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Winter seems to be the time we most often suffer from colds and influenza bugs. While most colds are merely uncomfortable, some can become serious illnesses. In addition, our routines are interrupted by the illnesses. We may miss hours of work and fail to attend our normal weekly activities.

One of the most challenging aspects of winter illness is determining whether we have contracted a common head cold or the flu. Both are infections caused by viruses—known as URTI’s, or upper respiratory tract infections. A virus is a very tiny life form that survives by invading a host cell in order to reproduce. Viruses are not killed by antibiotics.

There are over two hundred common cold viruses but only three major forms of flu virus. Viruses are spread via particles in the air sent there via coughs and sneezes. Another way they are spread is by fingers contaminated with the virus having touched noses, eyes, and mouths. That’s why frequent washing of hands is essential to good health.


Adults may catch from two to five colds per year. Children tend to catch a higher number. When the linings of our nose and throat do not trap and expel cold viruses, they go on to enter our bloodstream. When that happens, our immune systems produce more white blood cells to combat them. The immune response is what causes our cold symptoms.


The flu viruses are more serious than those causing colds. Flu can last several weeks and in its worst forms may be life-threatening.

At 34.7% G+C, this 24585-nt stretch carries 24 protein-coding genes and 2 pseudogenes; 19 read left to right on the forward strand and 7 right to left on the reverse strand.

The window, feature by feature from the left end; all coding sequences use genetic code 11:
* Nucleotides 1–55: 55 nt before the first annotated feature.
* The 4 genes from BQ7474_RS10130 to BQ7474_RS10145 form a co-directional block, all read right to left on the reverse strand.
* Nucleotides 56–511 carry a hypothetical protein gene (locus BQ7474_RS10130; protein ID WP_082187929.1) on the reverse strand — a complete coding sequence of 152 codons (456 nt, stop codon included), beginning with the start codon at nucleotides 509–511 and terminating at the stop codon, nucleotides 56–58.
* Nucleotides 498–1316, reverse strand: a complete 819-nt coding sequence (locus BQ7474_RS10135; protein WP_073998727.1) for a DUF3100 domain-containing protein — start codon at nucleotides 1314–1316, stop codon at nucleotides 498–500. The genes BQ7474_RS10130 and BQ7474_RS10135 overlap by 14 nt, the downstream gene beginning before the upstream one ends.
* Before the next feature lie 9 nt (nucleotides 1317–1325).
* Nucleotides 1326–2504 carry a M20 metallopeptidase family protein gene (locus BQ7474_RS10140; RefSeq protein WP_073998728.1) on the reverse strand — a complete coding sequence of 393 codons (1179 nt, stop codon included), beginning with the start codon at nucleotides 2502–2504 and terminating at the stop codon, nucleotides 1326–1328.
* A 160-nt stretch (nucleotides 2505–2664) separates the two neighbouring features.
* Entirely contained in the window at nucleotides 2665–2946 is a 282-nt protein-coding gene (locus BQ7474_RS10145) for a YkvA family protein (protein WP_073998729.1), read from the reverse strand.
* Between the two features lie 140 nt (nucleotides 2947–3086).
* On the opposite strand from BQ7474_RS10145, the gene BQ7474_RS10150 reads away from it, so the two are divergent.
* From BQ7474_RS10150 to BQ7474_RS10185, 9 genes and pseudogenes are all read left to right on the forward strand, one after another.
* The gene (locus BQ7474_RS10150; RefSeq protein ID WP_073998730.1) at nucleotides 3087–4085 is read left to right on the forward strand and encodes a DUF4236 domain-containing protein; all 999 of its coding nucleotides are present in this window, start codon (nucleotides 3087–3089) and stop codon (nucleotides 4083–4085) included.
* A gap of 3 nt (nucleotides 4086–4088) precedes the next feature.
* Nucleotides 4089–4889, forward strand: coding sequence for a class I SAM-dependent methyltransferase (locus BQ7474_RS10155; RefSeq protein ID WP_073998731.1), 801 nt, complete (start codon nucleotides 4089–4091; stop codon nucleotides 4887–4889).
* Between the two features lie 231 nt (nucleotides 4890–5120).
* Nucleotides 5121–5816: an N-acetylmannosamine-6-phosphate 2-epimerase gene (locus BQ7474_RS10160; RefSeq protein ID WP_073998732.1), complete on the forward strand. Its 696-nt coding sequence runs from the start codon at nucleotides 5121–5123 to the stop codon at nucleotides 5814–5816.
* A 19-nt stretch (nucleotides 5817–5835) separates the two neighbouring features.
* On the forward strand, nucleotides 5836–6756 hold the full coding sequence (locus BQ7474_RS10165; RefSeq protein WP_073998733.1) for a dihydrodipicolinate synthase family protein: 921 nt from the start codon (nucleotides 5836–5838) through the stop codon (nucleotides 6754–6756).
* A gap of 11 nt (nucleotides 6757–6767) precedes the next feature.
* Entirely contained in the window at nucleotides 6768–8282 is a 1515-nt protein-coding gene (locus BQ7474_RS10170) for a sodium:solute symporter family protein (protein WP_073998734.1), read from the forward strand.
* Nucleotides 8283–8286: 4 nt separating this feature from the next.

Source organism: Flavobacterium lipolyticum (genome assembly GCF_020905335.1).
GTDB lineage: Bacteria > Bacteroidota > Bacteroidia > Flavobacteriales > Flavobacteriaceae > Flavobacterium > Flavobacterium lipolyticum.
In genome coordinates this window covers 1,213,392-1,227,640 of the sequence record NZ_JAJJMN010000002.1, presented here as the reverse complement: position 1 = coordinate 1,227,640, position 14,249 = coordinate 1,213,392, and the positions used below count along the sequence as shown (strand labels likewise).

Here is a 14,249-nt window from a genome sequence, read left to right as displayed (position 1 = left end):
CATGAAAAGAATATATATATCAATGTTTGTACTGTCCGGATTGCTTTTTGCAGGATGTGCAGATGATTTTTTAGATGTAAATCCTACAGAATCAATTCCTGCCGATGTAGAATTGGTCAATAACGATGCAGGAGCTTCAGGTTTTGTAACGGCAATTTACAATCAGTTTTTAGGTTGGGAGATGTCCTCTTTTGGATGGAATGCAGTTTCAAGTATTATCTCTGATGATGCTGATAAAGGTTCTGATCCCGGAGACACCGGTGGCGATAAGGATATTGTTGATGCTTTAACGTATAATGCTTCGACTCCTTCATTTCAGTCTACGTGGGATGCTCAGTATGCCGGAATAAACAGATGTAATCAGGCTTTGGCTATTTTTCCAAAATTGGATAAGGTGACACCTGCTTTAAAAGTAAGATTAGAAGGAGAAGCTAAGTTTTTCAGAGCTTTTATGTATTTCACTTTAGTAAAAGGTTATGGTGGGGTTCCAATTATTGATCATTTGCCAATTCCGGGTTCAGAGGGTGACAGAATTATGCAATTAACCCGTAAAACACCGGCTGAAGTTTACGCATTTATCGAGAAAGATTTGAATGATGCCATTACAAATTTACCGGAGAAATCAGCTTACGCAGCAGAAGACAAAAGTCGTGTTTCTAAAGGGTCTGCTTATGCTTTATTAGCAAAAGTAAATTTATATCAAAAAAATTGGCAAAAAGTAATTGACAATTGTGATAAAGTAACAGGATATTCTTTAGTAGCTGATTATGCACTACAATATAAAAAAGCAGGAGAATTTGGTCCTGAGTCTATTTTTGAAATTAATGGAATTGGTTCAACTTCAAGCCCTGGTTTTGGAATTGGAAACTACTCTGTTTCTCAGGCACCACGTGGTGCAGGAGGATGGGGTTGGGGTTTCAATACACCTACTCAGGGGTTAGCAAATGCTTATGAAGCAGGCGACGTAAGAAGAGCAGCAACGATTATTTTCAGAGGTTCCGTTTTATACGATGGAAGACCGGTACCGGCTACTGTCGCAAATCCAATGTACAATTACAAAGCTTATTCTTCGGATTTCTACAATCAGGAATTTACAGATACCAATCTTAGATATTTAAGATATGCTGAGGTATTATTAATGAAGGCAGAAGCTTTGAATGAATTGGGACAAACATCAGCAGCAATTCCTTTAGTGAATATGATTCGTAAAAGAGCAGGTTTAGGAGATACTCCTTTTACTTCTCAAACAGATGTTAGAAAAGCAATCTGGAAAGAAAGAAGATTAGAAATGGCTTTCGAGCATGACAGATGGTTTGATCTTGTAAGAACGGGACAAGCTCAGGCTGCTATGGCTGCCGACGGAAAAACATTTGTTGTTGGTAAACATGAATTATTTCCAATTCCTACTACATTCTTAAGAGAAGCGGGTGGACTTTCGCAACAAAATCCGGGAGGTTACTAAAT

How to Tell the Difference

A cold usually begins slowly and is confined to the nose, throat and chest. The sufferer may have a slight headache, feel tired, but usually can continue a normal routine. Flu sufferers, on the other hand, experience a rapid onset of illness and may suffer a high fever. They usually lose their appetites and choose to stay in bed. The entire body may ache and the sufferer feels weak. While there is no cure for the common cold, flu shots are helpful in preventing influenza.

Treatment for Winter Illnesses

When there is no secondary infection associated with a cold or the flu, antibiotics are of no use. So, most cold and flu sufferers rely on over the counter medications to treat their symptoms. These medications fall into different categories:

Analgesics:  offer pain relief

Decongestants: clear nasal and sinus congestion. They constrict blood vessels  to reduce swelling.

Antihistamines: reduce the cough reflex and dry up secretions

Expectorants: thin and loosen chest mucus

Cough Suppressants: reduce the urge to cough

Local Anesthetics: come in sprays, lozenges, gargles and the like. They numb the

area and reduce irritation.

A healthy lifestyle helps keep our immune systems strong. Getting plenty of rest, exercising, eating a nutritious diet—all of these contribute to our body’s ability to ward off those winter bugs. For more information on winter coughs and colds and how to help with viral infections, go to: